STEM
 All of Mrs. Wright's work is accessible through Office365. Log in using your school email address and password. Open up OneNote and click on the STEM7 notebook. If you are missing any pages from the assignments below, please copy them from the Content Library.

These assignments are completed in class; however, if a student is absent or did not finish during class, they are expected to make up or complete the work at home.


January 22 - 25

Monday


No School

Tuesday

Finish spaghetti tower

Wednesday

Tower Destruction
Students will record the mass of their tower and then suspend ever increasing mass from the tower until it collapses. Students will record the mass that the tower held and then use the information to calculate the tower's efficiency.

Thursday

Tower Destruction (con't)
Students will record the mass of their tower and then suspend ever increasing mass from the tower until it collapses. Students will record the mass that the tower held and then use the information to calculate the tower's efficiency.

Friday

Tower Destruction (con't)
Students will record the mass of their tower and then suspend ever increasing mass from the tower until it collapses. Students will record the mass that the tower held and then use the information to calculate the tower's efficiency.

 

January 28 - February 1

Monday


Skyscraper challenge!
In teams of up to four, students are challenged to use what they have learned about forces and structural support to build a model skyscraper of at least 50 cm in height that will support a minimum of 3 kg, or 3000 g. Students will also create a drawing of what the finished skyscraper would look like in real life and create a presentation detailing important information about their model including the mass of the model, its actual height, the type of bracing structure used in the model, the cost of the model, and any other design elements added to the model.

Note: this is an ongoing project. All elements of this project are due Friday, February 8, 2019.

Tuesday

Skyscraper challenge! (con't)
In teams of up to four, students are challenged to use what they have learned about forces and structural support to build a model skyscraper of at least 50 cm in height that will support a minimum of 3 kg, or 3000 g. Students will also create a drawing of what the finished skyscraper would look like in real life and create a presentation detailing important information about their model including the mass of the model, its actual height, the type of bracing structure used in the model, the cost of the model, and any other design elements added to the model.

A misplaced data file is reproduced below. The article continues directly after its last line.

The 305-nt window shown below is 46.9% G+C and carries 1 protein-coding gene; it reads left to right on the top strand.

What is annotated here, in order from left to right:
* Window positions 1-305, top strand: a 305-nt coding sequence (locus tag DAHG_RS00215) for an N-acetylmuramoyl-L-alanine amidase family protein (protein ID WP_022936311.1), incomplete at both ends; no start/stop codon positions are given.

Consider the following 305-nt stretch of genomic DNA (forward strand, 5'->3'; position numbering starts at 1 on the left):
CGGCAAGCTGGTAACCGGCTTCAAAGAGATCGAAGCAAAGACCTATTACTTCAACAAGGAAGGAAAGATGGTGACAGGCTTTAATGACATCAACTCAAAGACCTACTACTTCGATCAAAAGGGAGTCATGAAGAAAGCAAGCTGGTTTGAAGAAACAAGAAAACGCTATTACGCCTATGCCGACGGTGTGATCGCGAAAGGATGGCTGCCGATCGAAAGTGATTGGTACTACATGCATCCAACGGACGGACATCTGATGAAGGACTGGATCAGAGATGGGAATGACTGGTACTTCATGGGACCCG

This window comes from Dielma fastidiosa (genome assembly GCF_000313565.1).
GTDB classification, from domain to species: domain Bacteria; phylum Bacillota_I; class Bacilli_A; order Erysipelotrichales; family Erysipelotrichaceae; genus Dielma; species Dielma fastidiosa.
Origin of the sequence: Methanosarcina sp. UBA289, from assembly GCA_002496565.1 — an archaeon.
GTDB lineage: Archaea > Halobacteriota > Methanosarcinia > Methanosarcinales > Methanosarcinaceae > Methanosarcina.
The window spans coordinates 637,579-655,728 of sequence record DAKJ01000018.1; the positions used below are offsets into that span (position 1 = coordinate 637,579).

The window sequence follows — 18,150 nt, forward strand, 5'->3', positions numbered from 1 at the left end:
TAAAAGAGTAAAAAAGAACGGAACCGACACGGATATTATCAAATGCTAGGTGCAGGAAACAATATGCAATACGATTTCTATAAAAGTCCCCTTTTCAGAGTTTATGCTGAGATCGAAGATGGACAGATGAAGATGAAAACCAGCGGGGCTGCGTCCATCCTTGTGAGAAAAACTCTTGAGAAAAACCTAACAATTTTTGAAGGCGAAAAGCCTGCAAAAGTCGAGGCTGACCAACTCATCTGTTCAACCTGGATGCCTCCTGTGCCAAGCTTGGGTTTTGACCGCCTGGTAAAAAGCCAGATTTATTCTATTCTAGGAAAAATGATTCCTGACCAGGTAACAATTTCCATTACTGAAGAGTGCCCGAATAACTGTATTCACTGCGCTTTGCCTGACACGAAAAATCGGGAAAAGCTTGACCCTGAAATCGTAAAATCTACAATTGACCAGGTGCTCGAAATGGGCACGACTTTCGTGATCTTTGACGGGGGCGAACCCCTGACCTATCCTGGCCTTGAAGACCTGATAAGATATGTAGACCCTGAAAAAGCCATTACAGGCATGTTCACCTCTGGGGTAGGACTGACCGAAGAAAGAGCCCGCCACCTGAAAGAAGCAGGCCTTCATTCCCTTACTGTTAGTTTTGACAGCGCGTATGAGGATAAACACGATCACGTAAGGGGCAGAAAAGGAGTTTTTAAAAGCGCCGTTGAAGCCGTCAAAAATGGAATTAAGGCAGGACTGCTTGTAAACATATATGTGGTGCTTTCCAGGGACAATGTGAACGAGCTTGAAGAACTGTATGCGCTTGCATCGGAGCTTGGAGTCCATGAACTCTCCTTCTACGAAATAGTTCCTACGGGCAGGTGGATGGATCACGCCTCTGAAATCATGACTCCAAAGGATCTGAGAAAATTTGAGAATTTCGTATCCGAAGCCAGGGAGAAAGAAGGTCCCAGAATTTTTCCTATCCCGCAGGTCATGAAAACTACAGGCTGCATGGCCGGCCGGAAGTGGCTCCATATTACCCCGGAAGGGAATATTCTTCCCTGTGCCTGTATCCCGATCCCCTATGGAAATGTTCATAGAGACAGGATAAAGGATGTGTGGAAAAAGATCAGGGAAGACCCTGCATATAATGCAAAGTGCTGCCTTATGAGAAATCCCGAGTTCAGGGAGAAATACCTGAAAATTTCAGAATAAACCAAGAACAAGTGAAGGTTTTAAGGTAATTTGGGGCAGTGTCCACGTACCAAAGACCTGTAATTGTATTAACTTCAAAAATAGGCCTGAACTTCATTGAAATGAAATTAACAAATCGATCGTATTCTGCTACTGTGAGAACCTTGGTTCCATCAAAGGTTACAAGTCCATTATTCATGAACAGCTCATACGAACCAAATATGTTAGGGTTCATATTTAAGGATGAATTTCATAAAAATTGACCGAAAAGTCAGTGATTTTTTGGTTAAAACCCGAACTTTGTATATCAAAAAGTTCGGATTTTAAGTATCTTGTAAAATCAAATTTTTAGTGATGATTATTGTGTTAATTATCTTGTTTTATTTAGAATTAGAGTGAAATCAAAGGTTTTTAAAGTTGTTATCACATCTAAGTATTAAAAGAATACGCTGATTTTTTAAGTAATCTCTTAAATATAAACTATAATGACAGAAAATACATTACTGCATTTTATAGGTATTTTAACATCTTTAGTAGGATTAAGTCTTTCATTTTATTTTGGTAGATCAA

Wednesday

Skyscraper challenge! (con't)
In teams of up to four, students are challenged to use what they have learned about forces and structural support to build a model skyscraper of at least 50 cm in height that will support a minimum of 3 kg, or 3000 g. Students will also create a drawing of what the finished skyscraper would look like in real life and create a presentation detailing important information about their model including the mass of the model, its actual height, the type of bracing structure used in the model, the cost of the model, and any other design elements added to the model.

Thursday

Skyscraper challenge! (con't)
In teams of up to four, students are challenged to use what they have learned about forces and structural support to build a model skyscraper of at least 50 cm in height that will support a minimum of 3 kg, or 3000 g. Students will also create a drawing of what the finished skyscraper would look like in real life and create a presentation detailing important information about their model including the mass of the model, its actual height, the type of bracing structure used in the model, the cost of the model, and any other design elements added to the model.

Friday

Skyscraper challenge! (con't)
In teams of up to four, students are challenged to use what they have learned about forces and structural support to build a model skyscraper of at least 50 cm in height that will support a minimum of 3 kg, or 3000 g. Students will also create a drawing of what the finished skyscraper would look like in real life and create a presentation detailing important information about their model including the mass of the model, its actual height, the type of bracing structure used in the model, the cost of the model, and any other design elements added to the model.